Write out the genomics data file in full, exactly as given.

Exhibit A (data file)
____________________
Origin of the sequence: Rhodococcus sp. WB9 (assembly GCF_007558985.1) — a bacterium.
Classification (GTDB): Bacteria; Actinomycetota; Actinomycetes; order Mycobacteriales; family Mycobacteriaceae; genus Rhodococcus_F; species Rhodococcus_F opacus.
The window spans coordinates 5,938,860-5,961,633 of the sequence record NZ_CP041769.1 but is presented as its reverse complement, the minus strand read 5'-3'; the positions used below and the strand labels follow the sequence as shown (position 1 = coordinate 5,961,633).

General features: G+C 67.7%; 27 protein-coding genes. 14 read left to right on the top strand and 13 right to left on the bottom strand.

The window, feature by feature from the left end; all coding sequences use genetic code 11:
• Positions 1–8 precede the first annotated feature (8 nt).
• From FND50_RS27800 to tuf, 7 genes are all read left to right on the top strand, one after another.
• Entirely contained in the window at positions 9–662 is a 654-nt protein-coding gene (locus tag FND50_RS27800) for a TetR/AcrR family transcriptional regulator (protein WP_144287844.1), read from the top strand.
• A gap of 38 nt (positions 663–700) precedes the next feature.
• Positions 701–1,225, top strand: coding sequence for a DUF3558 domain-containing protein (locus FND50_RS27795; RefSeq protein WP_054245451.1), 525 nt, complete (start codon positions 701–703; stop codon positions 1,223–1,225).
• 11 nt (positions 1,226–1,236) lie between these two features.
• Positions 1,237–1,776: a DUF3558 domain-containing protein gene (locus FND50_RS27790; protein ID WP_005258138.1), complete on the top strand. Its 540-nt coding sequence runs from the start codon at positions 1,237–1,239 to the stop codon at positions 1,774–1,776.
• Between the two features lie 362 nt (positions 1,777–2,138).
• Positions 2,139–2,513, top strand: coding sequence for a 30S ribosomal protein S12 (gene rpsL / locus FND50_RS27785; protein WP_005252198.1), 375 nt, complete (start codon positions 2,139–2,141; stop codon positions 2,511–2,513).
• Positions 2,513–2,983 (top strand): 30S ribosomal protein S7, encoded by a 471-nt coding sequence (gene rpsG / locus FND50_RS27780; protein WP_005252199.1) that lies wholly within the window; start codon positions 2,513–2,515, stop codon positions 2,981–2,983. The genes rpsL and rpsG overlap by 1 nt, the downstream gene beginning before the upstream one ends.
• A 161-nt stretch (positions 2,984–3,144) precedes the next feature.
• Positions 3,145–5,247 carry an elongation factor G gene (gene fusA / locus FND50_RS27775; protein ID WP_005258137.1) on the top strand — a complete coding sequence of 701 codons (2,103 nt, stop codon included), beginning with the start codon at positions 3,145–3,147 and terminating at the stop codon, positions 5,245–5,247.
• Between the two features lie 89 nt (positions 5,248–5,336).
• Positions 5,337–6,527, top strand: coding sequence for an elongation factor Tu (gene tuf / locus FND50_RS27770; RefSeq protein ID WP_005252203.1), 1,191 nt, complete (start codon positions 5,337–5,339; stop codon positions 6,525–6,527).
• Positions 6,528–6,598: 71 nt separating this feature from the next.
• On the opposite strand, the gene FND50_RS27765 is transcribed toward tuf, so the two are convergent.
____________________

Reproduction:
Origin of the sequence: Rhodococcus sp. WB9 (assembly GCF_007558985.1) — a bacterium.
Classification (GTDB): Bacteria; Actinomycetota; Actinomycetes; order Mycobacteriales; family Mycobacteriaceae; genus Rhodococcus_F; species Rhodococcus_F opacus.
The window spans coordinates 5,938,860-5,961,633 of the sequence record NZ_CP041769.1 but is presented as its reverse complement, the minus strand read 5'-3'; the positions used below and the strand labels follow the sequence as shown (position 1 = coordinate 5,961,633).

General features: G+C 67.7%; 27 protein-coding genes. 14 read left to right on the top strand and 13 right to left on the bottom strand.

The window, feature by feature from the left end; all coding sequences use genetic code 11:
• Positions 1–8 precede the first annotated feature (8 nt).
• From FND50_RS27800 to tuf, 7 genes are all read left to right on the top strand, one after another.
• Entirely contained in the window at positions 9–662 is a 654-nt protein-coding gene (locus tag FND50_RS27800) for a TetR/AcrR family transcriptional regulator (protein WP_144287844.1), read from the top strand.
• A gap of 38 nt (positions 663–700) precedes the next feature.
• Positions 701–1,225, top strand: coding sequence for a DUF3558 domain-containing protein (locus FND50_RS27795; RefSeq protein WP_054245451.1), 525 nt, complete (start codon positions 701–703; stop codon positions 1,223–1,225).
• 11 nt (positions 1,226–1,236) lie between these two features.
• Positions 1,237–1,776: a DUF3558 domain-containing protein gene (locus FND50_RS27790; protein ID WP_005258138.1), complete on the top strand. Its 540-nt coding sequence runs from the start codon at positions 1,237–1,239 to the stop codon at positions 1,774–1,776.
• Between the two features lie 362 nt (positions 1,777–2,138).
• Positions 2,139–2,513, top strand: coding sequence for a 30S ribosomal protein S12 (gene rpsL / locus FND50_RS27785; protein WP_005252198.1), 375 nt, complete (start codon positions 2,139–2,141; stop codon positions 2,511–2,513).
• Positions 2,513–2,983 (top strand): 30S ribosomal protein S7, encoded by a 471-nt coding sequence (gene rpsG / locus FND50_RS27780; protein WP_005252199.1) that lies wholly within the window; start codon positions 2,513–2,515, stop codon positions 2,981–2,983. The genes rpsL and rpsG overlap by 1 nt, the downstream gene beginning before the upstream one ends.
• A 161-nt stretch (positions 2,984–3,144) precedes the next feature.
• Positions 3,145–5,247 carry an elongation factor G gene (gene fusA / locus FND50_RS27775; protein ID WP_005258137.1) on the top strand — a complete coding sequence of 701 codons (2,103 nt, stop codon included), beginning with the start codon at positions 3,145–3,147 and terminating at the stop codon, positions 5,245–5,247.
• Between the two features lie 89 nt (positions 5,248–5,336).
• Positions 5,337–6,527, top strand: coding sequence for an elongation factor Tu (gene tuf / locus FND50_RS27770; RefSeq protein ID WP_005252203.1), 1,191 nt, complete (start codon positions 5,337–5,339; stop codon positions 6,525–6,527).
• Positions 6,528–6,598: 71 nt separating this feature from the next.
• On the opposite strand, the gene FND50_RS27765 is transcribed toward tuf, so the two are convergent.